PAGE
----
Group Gives New Meaning To Meeting Over Dinner


Too many cooks may spoil the broth. But given the right supervision, even a hundred corporate executives with little or no background in cooking can prepare puff pastries, pancetta-cured steaks or even chocolate soufflés—all while becoming a stronger, more effective unit.

That’s the thinking behind Gourmet Gatherings, a San Francisco-based team of professional chefs that helps groups from 20 to 100 bond over a common goal: how to create a delicious meal.

“When people are making a delicious dish together, everyone has a role,” says Bibby Gignilliat, founder and executive chef for Gourmet Gatherings. “Sometimes we’ll have the company president teamed with an admin, and it will turn out that the admin is a really good cook. The president will have to look to the admin for expertise. It creates a level playing field.”

Gignilliat came up with the idea for Gourmet Gatherings five years ago while teaching at San Francisco’s Tante-Marie Cooking School. A client asked her to host a private cooking class for 40 visiting businessmen.

“At first, everyone was very formal and stiff, because they didn’t know what they were doing,” Gignilliat recalls. “But after 10 minutes, they were saying ‘Chef! Give me another project to do!’ I later received an e-mail from the organizer who said [the experience] had been the highlight for those businessmen during their two weeks in San Francisco.”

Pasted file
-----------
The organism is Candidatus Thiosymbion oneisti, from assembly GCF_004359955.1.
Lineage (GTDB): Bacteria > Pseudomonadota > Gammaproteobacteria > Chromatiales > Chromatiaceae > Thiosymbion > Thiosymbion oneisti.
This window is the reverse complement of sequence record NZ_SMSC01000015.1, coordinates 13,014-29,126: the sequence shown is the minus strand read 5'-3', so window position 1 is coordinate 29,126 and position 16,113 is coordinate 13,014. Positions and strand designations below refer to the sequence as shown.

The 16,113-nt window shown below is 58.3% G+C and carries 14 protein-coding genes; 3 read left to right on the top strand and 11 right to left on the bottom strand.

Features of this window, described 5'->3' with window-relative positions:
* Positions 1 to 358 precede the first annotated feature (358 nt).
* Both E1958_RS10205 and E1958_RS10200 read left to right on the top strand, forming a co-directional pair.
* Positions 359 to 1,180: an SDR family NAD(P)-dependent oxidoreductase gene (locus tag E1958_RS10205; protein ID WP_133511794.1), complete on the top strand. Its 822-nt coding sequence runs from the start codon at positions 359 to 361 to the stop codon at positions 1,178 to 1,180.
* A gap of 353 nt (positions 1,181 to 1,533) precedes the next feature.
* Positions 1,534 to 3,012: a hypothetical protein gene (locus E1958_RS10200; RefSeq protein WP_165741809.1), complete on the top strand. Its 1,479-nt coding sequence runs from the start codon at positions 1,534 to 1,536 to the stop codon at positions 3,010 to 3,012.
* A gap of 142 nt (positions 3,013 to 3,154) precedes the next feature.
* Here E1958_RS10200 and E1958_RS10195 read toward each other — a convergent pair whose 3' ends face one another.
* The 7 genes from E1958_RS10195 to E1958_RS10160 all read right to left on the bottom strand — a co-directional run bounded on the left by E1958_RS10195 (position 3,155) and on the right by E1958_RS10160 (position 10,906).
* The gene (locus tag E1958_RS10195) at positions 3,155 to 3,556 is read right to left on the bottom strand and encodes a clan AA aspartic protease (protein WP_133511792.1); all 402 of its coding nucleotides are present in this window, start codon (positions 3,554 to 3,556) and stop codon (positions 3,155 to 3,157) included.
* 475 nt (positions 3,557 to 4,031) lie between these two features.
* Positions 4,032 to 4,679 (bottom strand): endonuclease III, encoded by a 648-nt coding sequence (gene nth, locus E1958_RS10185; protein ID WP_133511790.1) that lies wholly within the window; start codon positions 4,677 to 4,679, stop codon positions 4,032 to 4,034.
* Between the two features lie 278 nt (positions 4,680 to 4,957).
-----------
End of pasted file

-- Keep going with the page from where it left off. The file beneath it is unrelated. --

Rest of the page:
Today, Gignilliat guides groups through the process of preparing challenging menus, from a plate of tantalizing tapas to an entire four-course meal. By breaking her gatherings into smaller groups, and creating a sense of competition, Gignilliat helps build individual confidence and group cohesiveness. For example, the chef recently watched as six teams from Barclays Global Investors struggled to make appetizing appetizers within the kitchen of The Ritz-Carlton, Half Moon Bay.

“At first, people are hesitant, and so it’s my job to inspire confidence in the kitchen,” Gignilliat says. “When something goes awry, we fix it, and it becomes a learning point. People discover they really can make restaurant-quality dishes and they get inspired.”

Gignilliat’s clients leave Gourmet Gatherings educated, inspired and well-fed. They’re also much more appreciative of what it takes to craft a magnificent meal for a large group of people.

“I’ve had people remark to me that they never realized how much is involved in cooking fava beans,” Gignilliat says. “They walk into a restaurant after that with a greater knowledge of how much work goes into making a dish.”